When my buddy was first born, I joined facebook and read every blog I could find because I wanted to know what life would really be like. I didn't know much about Down syndrome and I didn't actually know any people who had Ds. I was scared of the unknown. I learned about the medical side of things from pamphlets and doctors. I craved to hear what moms had to say. I couldn't imagine this life and I just wanted to know what to expect.

There were two bits of information that I learned that I had never considered and I harped on in my mind. One was about potty training and the other was about speech. When I first stumbled across information that some 5 year olds weren't potty trained and wore diapers to kindergarten... it rocked my world. I have no idea why this hit me so hard. Then I heard about kids who were nonverbal. This word wasn't even part of my vocabulary. I remember whispering into my buddy's baby ear, "please just talk some day."

Fast forward 7 years and I have a son who is not potty trained and is mostly nonverbal. And you know what? It's not a big deal at all. The potty training business is just part of life and I only notice it when I have to change his nervous poop standing up in the dentist's tiny bathroom or have to cancel the afternoon at the pool because he's had some loose poops and I don't want to be responsible for the 'code brown'.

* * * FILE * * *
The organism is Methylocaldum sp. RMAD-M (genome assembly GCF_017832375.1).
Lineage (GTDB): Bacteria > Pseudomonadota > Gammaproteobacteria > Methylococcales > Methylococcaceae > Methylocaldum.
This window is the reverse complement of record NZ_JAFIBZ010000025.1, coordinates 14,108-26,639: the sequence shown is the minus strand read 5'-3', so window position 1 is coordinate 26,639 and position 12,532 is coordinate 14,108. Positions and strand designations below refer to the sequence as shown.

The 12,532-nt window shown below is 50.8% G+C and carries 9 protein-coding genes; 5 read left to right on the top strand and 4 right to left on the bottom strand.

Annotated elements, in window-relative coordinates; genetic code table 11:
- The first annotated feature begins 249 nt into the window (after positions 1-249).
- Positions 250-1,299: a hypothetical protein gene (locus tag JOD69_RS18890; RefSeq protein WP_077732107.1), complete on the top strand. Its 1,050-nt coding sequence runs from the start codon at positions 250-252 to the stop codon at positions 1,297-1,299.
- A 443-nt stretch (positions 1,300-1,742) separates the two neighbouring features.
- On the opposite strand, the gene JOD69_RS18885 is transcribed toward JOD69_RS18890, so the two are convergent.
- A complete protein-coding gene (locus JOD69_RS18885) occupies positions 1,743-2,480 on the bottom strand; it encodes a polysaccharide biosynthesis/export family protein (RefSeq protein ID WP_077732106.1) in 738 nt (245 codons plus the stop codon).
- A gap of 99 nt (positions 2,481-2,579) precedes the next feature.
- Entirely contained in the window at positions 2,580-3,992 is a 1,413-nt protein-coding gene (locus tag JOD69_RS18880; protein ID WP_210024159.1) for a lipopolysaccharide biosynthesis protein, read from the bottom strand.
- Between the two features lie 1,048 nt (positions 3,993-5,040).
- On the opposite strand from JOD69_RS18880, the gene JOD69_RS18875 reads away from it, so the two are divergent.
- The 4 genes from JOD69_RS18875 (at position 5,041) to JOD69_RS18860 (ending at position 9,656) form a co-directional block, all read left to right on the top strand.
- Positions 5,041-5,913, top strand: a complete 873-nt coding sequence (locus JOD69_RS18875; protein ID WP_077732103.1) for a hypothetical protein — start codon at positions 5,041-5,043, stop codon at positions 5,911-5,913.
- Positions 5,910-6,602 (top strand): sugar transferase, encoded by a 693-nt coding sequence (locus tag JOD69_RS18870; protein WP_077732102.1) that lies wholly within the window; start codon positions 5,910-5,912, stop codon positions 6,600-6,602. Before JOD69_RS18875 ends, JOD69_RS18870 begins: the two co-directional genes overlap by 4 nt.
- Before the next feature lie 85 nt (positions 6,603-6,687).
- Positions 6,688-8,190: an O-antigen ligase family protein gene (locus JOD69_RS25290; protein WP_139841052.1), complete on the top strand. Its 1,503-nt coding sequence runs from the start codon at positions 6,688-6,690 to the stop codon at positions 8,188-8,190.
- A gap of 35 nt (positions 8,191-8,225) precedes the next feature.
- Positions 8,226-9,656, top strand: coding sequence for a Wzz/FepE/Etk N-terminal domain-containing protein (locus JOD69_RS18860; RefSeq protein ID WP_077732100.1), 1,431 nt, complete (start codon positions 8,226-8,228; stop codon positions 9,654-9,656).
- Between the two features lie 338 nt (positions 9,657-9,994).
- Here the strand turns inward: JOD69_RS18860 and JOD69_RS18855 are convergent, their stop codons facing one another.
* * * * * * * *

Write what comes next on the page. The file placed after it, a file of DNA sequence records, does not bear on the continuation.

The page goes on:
While my buddy can name objects, say hello to friends, ask for food and get his basic point across he is very hard to understand and often can't answer simple questions. He can't tell me how his day was. He can't tell me if someone was nice to him or mean to him. He can't tell me his favorite anything. Even with all those verbal limitations, my buddy is hysterical. No one makes his sisters laugh more than him. And when he does say something unexpected, it's that much sweeter.

I don't know why I had those fears. Probably just because they were unknowns. I couldn't imagine what it would feel like or look like. While life with my buddy will never be described as easy, it is full of joy, laughter, love, acceptance and happiness... and that is worth a thousand easys.